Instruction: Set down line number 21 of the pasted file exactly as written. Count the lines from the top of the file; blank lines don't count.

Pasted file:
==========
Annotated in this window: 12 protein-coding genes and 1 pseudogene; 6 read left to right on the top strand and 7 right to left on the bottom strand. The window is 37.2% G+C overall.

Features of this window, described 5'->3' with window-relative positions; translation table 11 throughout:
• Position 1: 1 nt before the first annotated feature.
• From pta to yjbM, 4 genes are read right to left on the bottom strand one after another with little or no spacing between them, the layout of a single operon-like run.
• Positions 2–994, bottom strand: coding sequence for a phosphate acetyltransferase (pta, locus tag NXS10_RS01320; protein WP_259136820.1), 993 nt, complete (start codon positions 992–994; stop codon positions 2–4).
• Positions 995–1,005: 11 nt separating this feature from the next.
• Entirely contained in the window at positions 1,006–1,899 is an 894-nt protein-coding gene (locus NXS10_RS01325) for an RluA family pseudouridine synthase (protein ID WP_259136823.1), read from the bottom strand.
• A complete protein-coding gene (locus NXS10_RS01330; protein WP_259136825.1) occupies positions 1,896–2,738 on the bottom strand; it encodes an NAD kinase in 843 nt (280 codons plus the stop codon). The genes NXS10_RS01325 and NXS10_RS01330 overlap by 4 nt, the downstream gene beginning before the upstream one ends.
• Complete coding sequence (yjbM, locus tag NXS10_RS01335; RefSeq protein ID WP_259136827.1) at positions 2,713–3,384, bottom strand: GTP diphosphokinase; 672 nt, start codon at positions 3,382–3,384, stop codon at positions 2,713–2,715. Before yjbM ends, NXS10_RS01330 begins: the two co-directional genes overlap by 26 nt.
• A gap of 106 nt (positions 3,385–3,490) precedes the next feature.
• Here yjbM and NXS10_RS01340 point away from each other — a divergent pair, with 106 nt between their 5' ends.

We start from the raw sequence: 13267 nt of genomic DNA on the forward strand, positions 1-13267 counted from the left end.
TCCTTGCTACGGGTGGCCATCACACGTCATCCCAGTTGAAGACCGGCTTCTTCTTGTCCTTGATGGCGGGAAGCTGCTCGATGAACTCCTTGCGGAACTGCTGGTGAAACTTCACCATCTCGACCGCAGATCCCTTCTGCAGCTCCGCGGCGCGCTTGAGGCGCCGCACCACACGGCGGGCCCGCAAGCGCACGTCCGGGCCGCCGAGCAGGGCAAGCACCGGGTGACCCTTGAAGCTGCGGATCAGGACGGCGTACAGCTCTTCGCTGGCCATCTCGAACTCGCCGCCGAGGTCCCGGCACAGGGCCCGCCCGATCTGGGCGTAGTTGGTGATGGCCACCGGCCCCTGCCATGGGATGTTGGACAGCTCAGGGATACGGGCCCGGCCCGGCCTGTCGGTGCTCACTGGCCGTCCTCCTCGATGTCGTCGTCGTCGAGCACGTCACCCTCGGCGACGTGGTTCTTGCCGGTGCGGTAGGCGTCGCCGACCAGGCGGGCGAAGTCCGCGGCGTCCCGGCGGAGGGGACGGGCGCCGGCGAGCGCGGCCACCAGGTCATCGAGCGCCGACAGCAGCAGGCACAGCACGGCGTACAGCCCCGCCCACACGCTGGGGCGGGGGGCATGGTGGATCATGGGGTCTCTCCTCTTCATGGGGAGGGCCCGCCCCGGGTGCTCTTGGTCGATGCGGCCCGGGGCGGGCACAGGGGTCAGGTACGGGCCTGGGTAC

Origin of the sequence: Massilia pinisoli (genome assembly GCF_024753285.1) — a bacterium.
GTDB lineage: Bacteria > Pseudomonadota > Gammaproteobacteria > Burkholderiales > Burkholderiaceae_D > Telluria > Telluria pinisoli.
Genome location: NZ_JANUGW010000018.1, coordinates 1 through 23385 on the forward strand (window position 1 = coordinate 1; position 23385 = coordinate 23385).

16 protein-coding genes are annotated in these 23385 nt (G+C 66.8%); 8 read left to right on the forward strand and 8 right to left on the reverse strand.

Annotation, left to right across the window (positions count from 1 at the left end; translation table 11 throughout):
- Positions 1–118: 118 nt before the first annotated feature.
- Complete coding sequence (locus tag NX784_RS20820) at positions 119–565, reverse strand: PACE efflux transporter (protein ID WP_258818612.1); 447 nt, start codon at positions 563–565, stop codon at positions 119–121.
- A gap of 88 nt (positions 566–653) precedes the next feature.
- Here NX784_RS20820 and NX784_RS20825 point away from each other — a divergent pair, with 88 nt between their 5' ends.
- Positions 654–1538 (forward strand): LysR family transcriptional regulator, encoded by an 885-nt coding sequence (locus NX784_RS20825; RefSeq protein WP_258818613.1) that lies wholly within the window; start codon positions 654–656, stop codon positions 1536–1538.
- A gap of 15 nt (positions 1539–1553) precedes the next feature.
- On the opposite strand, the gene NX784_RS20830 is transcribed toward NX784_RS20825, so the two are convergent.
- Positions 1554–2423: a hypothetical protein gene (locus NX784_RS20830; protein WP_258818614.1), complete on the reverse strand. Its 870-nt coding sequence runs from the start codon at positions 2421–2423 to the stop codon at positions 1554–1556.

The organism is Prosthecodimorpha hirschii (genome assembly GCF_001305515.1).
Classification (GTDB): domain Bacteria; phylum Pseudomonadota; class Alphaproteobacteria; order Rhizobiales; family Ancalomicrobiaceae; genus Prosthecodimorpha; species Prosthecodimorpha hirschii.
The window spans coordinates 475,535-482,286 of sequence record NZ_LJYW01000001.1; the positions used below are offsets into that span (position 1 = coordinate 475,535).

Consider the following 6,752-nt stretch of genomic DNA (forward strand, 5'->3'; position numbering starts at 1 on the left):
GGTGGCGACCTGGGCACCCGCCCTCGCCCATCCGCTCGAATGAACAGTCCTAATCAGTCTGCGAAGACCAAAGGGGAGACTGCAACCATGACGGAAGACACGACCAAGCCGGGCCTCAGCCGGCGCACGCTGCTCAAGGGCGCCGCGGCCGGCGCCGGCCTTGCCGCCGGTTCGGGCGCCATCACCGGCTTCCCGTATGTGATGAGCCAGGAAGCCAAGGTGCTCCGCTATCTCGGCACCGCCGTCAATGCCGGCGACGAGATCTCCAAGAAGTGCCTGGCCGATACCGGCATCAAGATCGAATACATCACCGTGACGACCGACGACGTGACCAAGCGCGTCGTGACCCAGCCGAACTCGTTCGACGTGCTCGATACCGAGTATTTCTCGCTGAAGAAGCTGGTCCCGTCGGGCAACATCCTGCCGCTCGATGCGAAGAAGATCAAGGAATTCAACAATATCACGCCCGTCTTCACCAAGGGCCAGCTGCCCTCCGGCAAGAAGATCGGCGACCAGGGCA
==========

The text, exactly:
- A gap of 88 nt (positions 566–653) precedes the next feature.